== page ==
Aimee Stephens’ legacy lives on: Transgender advocates call Supreme Court decision a “ray of hope”

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(WLNS)– The Supreme Court ruled Monday that the Civil Rights Act of 1964 protects LGBT people from discrimination in employment.

“In all the strife and discord that’s been going on in the world today and with the recent reversals they had for transgender in healthcare… this ruling was kind of like a ray of hope,” Arleta Greer, Vice President of Free Mom Hugs Michigan said.

The organization advocates for equality for the LGBTQ+ community. Greer said the decision gave her a renewed sense of energy.

“It shows that it is working people are learning,” she said adding, “It was fantastic. I was very much happy dancing.”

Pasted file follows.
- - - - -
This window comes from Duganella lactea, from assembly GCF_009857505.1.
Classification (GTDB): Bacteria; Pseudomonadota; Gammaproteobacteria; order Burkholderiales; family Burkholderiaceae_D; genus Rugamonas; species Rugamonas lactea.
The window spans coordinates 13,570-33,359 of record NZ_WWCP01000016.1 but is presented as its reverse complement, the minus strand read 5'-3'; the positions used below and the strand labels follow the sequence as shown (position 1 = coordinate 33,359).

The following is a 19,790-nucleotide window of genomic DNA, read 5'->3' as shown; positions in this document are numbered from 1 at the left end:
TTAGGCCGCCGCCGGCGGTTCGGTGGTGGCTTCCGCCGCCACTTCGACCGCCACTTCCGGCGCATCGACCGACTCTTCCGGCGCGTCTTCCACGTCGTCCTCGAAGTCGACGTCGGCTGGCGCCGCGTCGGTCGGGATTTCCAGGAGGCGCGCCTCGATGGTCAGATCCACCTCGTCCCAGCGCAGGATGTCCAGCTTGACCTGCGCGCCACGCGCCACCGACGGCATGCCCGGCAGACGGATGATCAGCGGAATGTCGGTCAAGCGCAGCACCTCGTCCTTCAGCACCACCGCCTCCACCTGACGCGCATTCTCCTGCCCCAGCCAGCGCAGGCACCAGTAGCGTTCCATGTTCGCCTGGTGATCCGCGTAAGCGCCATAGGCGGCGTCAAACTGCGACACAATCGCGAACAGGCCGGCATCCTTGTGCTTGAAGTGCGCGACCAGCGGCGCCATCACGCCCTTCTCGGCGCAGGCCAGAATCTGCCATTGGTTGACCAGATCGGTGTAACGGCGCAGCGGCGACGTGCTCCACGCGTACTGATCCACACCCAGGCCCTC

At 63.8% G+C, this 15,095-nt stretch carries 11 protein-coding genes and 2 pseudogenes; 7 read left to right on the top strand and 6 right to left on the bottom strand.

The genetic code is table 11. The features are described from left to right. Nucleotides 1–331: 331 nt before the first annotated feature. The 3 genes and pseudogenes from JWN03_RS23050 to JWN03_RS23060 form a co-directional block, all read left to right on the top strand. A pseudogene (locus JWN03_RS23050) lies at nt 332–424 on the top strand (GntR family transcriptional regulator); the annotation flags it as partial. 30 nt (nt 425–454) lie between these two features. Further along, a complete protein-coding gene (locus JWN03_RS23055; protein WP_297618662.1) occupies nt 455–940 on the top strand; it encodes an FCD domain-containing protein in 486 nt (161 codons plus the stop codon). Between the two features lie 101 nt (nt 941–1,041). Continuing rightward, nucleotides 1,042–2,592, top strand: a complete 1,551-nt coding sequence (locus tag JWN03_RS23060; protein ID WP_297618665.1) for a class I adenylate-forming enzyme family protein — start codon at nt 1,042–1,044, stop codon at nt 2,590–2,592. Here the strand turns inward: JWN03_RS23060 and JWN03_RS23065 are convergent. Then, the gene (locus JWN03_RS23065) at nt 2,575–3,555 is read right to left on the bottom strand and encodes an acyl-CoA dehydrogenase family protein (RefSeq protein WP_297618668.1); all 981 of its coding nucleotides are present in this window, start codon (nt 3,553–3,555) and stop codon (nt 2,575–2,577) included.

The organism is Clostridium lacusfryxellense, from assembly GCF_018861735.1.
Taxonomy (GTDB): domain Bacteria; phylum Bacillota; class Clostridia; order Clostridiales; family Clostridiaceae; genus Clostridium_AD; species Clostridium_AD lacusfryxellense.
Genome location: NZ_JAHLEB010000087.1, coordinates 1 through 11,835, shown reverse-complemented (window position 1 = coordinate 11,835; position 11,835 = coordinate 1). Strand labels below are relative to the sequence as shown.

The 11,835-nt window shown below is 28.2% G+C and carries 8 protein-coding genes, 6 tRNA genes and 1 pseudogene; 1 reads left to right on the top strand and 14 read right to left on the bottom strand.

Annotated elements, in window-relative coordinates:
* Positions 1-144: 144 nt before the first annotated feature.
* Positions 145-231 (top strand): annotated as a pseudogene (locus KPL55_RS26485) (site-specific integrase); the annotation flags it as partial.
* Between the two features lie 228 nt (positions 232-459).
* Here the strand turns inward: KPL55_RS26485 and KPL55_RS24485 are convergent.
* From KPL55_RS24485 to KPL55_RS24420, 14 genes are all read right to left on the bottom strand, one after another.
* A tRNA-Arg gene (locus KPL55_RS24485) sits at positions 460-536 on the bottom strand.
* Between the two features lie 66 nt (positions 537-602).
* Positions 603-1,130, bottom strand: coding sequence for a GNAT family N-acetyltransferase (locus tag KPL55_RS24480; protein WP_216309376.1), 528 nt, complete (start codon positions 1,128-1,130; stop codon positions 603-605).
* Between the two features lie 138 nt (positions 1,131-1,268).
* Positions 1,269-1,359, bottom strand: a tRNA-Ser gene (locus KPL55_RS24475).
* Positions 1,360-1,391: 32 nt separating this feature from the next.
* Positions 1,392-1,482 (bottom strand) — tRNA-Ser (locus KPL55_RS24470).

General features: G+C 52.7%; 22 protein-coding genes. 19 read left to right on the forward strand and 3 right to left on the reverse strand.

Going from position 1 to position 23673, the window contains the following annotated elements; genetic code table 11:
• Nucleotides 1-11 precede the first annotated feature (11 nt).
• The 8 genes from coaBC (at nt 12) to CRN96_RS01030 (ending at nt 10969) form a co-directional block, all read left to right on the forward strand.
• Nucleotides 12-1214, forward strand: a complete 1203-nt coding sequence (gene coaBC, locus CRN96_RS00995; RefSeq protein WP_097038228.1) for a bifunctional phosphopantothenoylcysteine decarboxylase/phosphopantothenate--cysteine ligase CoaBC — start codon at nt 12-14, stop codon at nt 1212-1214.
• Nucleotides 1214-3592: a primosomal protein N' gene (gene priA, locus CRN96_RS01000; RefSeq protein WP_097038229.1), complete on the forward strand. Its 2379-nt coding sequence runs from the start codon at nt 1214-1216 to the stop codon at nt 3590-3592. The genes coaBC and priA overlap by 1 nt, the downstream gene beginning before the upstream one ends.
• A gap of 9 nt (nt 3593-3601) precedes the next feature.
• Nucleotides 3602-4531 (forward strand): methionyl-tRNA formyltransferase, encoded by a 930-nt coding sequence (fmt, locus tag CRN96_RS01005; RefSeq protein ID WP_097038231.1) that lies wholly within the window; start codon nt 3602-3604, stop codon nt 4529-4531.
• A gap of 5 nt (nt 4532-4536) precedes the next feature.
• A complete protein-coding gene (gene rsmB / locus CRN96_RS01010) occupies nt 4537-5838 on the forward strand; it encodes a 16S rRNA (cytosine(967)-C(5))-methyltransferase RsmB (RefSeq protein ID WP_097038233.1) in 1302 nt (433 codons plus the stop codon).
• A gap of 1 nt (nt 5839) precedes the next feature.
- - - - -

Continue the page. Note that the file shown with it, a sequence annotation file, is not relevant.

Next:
Jill Lash, President of the organization echoed Greer’s reaction.

“Every hard conversation we have is just a tiny piece and when we can put those together you know, that’s what today was,” Lash said.

Passing away just a month ago, Stephens isn’t here to witness the decision, but Lash and Greer say her legacy will live on and they’ll keep going for her.

“Even though she’s not here, that passes on to the next person who now has the right to be their authentic self… to be comfortable in their own skin and to live as they truly are on the inside,” Greer said. “She has given this to the entire community. Not only for Michigan but the entire nation… and that’s huge.”

While Stephen’s attorney, Jay Kaplan, agrees that this is a huge victory for the LGBT community, he said there is still work to be done.

“We still do need to amend our state’s civil rights law to put those explicit words ‘sexual orientation’ and ‘gender identity’ in the statute so we don’t have to rely on court interpretations as to whether or not LGBT people are entitled to the same dignity and fairness that other people,” Kaplan said.

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